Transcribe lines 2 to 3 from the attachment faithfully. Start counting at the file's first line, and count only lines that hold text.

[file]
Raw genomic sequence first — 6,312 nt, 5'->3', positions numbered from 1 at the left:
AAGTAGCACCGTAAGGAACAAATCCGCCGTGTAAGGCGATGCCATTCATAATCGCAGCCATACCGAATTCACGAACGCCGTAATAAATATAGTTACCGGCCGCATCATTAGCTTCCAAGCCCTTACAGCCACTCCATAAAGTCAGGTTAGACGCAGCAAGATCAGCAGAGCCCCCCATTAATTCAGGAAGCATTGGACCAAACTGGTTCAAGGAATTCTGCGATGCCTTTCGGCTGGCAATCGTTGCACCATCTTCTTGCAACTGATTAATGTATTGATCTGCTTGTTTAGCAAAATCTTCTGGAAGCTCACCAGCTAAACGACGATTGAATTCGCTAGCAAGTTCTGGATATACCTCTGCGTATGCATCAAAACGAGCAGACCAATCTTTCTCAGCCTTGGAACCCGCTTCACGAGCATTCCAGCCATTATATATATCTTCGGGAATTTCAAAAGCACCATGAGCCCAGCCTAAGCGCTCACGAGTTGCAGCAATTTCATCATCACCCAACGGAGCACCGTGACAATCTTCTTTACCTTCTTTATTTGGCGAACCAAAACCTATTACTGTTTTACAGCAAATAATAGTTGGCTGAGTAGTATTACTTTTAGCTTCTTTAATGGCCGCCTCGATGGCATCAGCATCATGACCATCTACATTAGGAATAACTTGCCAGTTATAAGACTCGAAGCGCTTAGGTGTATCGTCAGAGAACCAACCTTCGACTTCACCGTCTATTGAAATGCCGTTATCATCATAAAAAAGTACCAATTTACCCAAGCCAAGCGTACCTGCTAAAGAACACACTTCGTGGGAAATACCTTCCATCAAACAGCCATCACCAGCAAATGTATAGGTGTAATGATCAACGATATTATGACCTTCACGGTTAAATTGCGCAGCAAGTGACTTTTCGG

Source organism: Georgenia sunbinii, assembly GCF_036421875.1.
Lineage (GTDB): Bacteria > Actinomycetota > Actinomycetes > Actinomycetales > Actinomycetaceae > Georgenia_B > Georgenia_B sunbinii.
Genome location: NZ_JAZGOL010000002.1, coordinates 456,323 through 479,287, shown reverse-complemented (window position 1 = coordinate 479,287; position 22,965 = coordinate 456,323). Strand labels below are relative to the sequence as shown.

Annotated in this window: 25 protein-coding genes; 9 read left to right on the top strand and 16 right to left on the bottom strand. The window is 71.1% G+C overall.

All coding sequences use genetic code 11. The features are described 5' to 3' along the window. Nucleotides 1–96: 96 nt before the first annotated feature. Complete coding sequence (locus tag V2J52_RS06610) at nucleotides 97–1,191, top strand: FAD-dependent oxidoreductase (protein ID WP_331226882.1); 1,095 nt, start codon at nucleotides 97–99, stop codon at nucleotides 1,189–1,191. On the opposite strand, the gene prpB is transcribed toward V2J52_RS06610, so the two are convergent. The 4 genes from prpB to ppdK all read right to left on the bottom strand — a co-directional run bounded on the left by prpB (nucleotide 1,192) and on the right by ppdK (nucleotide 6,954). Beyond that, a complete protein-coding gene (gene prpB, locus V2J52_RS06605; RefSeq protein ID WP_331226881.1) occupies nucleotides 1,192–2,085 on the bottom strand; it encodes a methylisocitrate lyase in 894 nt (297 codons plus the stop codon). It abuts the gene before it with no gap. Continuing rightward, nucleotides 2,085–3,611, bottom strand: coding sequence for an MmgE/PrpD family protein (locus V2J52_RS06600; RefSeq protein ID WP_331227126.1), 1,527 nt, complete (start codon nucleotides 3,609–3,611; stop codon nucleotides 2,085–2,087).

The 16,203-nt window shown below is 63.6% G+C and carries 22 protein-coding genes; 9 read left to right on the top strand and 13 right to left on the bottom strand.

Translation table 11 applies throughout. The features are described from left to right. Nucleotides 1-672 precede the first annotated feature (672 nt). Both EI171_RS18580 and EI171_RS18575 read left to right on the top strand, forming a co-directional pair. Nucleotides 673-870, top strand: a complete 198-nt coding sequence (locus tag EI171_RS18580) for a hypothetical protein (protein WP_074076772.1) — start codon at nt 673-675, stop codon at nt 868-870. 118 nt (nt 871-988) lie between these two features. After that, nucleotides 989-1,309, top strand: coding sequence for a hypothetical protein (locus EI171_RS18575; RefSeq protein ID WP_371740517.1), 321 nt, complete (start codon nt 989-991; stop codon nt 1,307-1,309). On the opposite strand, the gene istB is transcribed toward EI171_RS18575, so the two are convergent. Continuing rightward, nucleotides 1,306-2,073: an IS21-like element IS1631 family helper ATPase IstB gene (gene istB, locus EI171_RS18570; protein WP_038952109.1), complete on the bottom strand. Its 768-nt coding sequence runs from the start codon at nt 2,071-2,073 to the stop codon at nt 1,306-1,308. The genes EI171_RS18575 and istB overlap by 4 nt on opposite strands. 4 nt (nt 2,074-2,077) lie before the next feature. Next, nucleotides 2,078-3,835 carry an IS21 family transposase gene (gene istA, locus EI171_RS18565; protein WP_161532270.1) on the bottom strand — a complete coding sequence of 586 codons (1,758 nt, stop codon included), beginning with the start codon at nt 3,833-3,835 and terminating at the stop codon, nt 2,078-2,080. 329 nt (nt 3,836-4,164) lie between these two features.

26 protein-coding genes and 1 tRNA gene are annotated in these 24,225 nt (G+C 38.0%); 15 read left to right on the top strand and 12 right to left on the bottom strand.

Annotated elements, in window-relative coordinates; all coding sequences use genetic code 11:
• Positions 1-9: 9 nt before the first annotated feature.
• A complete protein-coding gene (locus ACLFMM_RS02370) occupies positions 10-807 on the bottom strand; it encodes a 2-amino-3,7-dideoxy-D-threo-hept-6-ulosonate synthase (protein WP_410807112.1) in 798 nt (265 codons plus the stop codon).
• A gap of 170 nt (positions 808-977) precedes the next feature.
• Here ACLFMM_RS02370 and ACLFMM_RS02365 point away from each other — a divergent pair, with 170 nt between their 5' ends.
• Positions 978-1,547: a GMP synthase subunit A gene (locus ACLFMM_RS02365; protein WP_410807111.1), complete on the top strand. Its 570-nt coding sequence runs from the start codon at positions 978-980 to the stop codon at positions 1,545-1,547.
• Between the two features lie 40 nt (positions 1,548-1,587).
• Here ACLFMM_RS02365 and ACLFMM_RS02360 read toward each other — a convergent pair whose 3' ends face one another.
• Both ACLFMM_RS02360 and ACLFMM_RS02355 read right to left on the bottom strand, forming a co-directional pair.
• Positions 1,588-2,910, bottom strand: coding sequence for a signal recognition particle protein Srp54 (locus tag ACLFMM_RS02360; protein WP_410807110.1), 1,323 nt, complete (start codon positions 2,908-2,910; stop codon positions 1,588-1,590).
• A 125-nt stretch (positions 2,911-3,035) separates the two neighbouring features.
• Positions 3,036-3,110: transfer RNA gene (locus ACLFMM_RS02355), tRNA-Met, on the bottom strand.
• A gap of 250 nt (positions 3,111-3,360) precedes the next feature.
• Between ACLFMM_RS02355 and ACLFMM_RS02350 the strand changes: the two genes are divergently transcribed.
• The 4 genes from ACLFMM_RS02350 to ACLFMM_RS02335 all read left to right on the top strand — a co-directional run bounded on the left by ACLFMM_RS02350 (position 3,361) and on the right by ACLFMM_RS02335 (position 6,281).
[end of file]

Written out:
AAGTAGCACCGTAAGGAACAAATCCGCCGTGTAAGGCGATGCCATTCATAATCGCAGCCATACCGAATTCACGAACGCCGTAATAAATATAGTTACCGGCCGCATCATTAGCTTCCAAGCCCTTACAGCCACTCCATAAAGTCAGGTTAGACGCAGCAAGATCAGCAGAGCCCCCCATTAATTCAGGAAGCATTGGACCAAACTGGTTCAAGGAATTCTGCGATGCCTTTCGGCTGGCAATCGTTGCACCATCTTCTTGCAACTGATTAATGTATTGATCTGCTTGTTTAGCAAAATCTTCTGGAAGCTCACCAGCTAAACGACGATTGAATTCGCTAGCAAGTTCTGGATATACCTCTGCGTATGCATCAAAACGAGCAGACCAATCTTTCTCAGCCTTGGAACCCGCTTCACGAGCATTCCAGCCATTATATATATCTTCGGGAATTTCAAAAGCACCATGAGCCCAGCCTAAGCGCTCACGAGTTGCAGCAATTTCATCATCACCCAACGGAGCACCGTGACAATCTTCTTTACCTTCTTTATTTGGCGAACCAAAACCTATTACTGTTTTACAGCAAATAATAGTTGGCTGAGTAGTATTACTTTTAGCTTCTTTAATGGCCGCCTCGATGGCATCAGCATCATGACCATCTACATTAGGAATAACTTGCCAGTTATAAGACTCGAAGCGCTTAGGTGTATCGTCAGAGAACCAACCTTCGACTTCACCGTCTATTGAAATGCCGTTATCATCATAAAAAAGTACCAATTTACCCAAGCCAAGCGTACCTGCTAAAGAACACACTTCGTGGGAAATACCTTCCATCAAACAGCCATCACCAGCAAATGTATAGGTGTAATGATCAACGATATTATGACCTTCACGGTTAAATTGCGCAGCAAGTGACTTTTCGG

Source organism: Georgenia sunbinii, assembly GCF_036421875.1.